It’s been a long time since Jesse M. “Big Daddy” Unruh was a household name in California politics. Unruh was, as the cliche goes, “the powerful speaker” of the state Assembly from 1961 to 1969, candidate for governor in 1970 -- he lost to then-Gov. Ronald Reagan by 500,000 votes -- and state treasurer from 1975 until his death in 1987.
So why would anyone want to write Unruh’s biography now? Bill Boyarsky, a former Los Angeles Times reporter, columnist and editor, who covered him and the Legislature for 30 years, asked that same question of the late journalist John Jacobs, biographer of another political big daddy, Phillip Burton, the Democratic congressman best remembered as the “artist” who in 1981 drew California’s modern political map.
Fortunately for us, Jacobs urged Boyarsky to take it on. Not only was Unruh a central player in the forging of California’s great postwar highway, university and water systems and the creation of its progressive governmental institutions, he also was a man with a voracious appetite for food, drink, sex and power -- a larger-than-life personality that matched his political career. It’s those two things combined that makes this story so compelling.
Boyarsky sheds a lot of light on California’s less-than-sedate politics in the decades after World War II, providing a telling perspective on the present state of our political affairs. To paraphrase a bon mot attributed to Will Rogers: Things in California politics were never as good as they used to be.
Unruh, who grew up in hardscrabble sharecropper poverty in rural Texas -- an Okie in all but name -- was an angry, sometimes disagreeable man most of his life. He was angry particularly about the great gap between the privileged and the poor. But he also was a pragmatic politician who relished the game and played it hard, especially for the causes he embraced -- sometimes verging on political blackmail.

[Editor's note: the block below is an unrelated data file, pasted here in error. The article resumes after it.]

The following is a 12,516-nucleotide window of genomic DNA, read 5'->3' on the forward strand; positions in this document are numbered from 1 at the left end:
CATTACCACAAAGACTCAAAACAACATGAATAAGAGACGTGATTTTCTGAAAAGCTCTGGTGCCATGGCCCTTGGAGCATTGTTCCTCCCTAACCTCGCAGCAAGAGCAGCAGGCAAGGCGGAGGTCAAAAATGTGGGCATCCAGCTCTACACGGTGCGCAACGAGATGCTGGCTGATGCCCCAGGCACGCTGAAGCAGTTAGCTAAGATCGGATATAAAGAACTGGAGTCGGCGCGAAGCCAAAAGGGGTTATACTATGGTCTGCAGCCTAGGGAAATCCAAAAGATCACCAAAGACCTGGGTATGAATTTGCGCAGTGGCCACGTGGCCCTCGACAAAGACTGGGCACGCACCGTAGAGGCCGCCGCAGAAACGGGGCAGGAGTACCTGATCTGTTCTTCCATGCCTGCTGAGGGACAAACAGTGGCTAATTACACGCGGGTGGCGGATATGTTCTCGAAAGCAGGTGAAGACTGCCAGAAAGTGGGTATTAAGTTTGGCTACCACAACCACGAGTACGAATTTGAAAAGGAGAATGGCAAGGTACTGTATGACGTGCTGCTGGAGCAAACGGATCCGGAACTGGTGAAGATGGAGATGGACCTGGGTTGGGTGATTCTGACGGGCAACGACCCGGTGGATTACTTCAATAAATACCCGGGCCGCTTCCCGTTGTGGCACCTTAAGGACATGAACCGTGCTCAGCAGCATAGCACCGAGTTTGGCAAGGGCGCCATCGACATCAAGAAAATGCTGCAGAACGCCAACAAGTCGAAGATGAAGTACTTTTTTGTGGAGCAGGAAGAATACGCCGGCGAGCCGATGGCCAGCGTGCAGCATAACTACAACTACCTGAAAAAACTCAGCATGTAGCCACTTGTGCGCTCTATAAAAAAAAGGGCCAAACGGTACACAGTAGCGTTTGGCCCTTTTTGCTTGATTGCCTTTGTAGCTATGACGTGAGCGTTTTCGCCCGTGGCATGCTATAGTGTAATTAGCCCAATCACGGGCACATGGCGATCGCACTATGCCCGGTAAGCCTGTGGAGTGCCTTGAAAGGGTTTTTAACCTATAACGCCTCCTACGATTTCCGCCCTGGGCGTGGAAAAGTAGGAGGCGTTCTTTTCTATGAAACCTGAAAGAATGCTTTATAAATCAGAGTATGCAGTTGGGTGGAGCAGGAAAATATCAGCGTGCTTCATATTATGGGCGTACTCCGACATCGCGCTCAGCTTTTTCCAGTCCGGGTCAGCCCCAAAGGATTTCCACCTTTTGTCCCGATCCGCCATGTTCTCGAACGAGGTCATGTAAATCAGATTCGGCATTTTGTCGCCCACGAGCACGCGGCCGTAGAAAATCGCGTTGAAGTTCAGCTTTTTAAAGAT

Paradoxically, this tough-guy populist, nicknamed for Tennessee Williams’ bullying character in “Cat on a Hot Tin Roof,” so strengthened the power of the state treasurer’s office, never a sexy post, that he ended up hobnobbing with -- and cashing in on -- the very Wall Street bigwigs he was born to hate. California had a lot of money to invest and a lot of bonds to sell, and the treasurer was the key player who picked which brokers and bankers got the fat fees.
Through it all, Unruh lived hard, boozing, playing cards in the hotel suites of Sacramento’s lobbyists and proudly womanizing -- all perks of power -- in a misogynist legislative environment that Boyarsky characterizes as an “animal house.”
The twice-married Unruh “was always on the prowl,” Boyarsky writes. As Assembly speaker, he famously said of the lobbyists who funded the extracurricular benefits afforded Sacramento’s underpaid politicians, “If you can’t eat their food, drink their booze, . . . take their money and then vote against them you’ve got no business being up here.” We learn that Unruh, never physically attractive, refused prostate surgery -- the cancer would kill him -- because it could leave him impotent.
The working-class Unruh was a centrist who began to fear, correctly, it turned out, the electoral cost of the Democratic Party leftists’ agenda in the mid-1960s. “He knew the meaning,” Boyarsky writes, “of the Democrats’ loss of their blue-collar base” in the 1964 ballot-box battle over the state’s fair-housing law. He also supported the Vietnam War, to borrow a current political phrase, before he opposed it. Unruh’s decision to switch support from President Johnson to Sen. Robert F. Kennedy in 1968 cost him dearly two years later when he tried to raise money for his gubernatorial race. The promises of Johnson’s Great Society, Unruh said in 1968, had “turned into a virtual nightmare of racial tensions, dispirited youth, rising crime and a mushrooming federal bureaucracy.”